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The Occupational Safety and Health Administration announced on Monday a renewed alliance with the Society for Chemical Hazard Communication to help mitigate worker exposure to chemicals hazards.
The Annandale, Virginia-based professional society works with professionals to promote knowledge and awareness in areas of chemical hazard communication, including worker safety, toxicology, and risk analysis.
“American workers use thousands of chemicals every day, and every year tens of thousands of workers are made sick or die from occupational exposures to hazardous chemicals,” Assistant Secretary of Labor for Occupational Safety and Health Dr. David Michaels said in a statement. “Our renewed partnership with SCHC will extend our efforts toward ensuring healthier workers and safer workplaces.”
Under terms of the renewed agreement, OSHA and the chemical hazard society will work jointly to produce information materials that apprise workers and employers of their rights and responsibilities of what? under the Occupational Safety and Health Act.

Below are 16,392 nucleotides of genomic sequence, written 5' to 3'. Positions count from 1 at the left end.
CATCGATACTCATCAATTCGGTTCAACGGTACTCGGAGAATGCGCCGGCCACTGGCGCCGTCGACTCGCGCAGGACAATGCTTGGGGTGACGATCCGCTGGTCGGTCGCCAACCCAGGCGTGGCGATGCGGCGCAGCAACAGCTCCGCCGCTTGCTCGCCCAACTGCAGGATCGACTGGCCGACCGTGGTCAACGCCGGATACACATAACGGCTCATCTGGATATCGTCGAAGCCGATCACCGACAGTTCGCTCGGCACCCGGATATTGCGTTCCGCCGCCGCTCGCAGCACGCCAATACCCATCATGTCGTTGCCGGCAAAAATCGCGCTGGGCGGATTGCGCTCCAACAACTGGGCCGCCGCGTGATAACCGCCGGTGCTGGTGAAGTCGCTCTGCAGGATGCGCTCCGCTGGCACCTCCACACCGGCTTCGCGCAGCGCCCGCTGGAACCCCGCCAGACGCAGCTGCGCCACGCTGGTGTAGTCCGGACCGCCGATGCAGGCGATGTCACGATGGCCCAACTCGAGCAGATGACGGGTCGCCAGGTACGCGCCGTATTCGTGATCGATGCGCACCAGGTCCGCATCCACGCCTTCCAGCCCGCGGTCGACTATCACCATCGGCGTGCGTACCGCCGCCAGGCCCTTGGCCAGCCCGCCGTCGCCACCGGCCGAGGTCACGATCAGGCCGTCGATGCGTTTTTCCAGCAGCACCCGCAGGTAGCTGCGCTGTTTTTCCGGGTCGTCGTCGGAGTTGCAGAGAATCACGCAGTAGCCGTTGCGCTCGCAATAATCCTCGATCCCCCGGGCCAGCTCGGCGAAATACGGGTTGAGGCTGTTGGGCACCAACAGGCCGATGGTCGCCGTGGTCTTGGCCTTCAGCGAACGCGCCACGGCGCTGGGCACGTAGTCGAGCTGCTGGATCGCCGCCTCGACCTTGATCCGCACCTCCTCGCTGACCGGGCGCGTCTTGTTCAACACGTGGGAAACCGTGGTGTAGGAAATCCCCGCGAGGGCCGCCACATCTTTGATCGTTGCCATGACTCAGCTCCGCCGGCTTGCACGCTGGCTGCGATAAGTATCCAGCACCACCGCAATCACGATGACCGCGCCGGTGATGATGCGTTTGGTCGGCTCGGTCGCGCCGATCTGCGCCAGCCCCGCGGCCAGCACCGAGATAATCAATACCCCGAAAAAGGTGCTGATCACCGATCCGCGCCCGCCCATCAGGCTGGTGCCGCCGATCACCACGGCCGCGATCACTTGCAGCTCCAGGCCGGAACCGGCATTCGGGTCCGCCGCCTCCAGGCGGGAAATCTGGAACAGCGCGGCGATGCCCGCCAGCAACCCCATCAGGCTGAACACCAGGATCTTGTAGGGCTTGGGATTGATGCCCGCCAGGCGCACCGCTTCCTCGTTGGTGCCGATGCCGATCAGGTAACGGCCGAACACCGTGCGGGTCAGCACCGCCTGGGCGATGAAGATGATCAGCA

The partnership also will look to educate companies about the pending implementation of the Globally Harmonized System of Classification and Labeling of Chemicals. In March 2012, OSHA ruled that as of June 1, 2015, all chemical manufacturers, importers, distributors, and employers must use GHS-compliant labels on hazardous materials in order to comply with OSHA’s revised Hazard Communication Standard.
Health and safety complaints lodged against McDonald's Corp.-owned and franchised restaurants are the latest challenges to the longstanding business model employed by restaurant chains, experts say.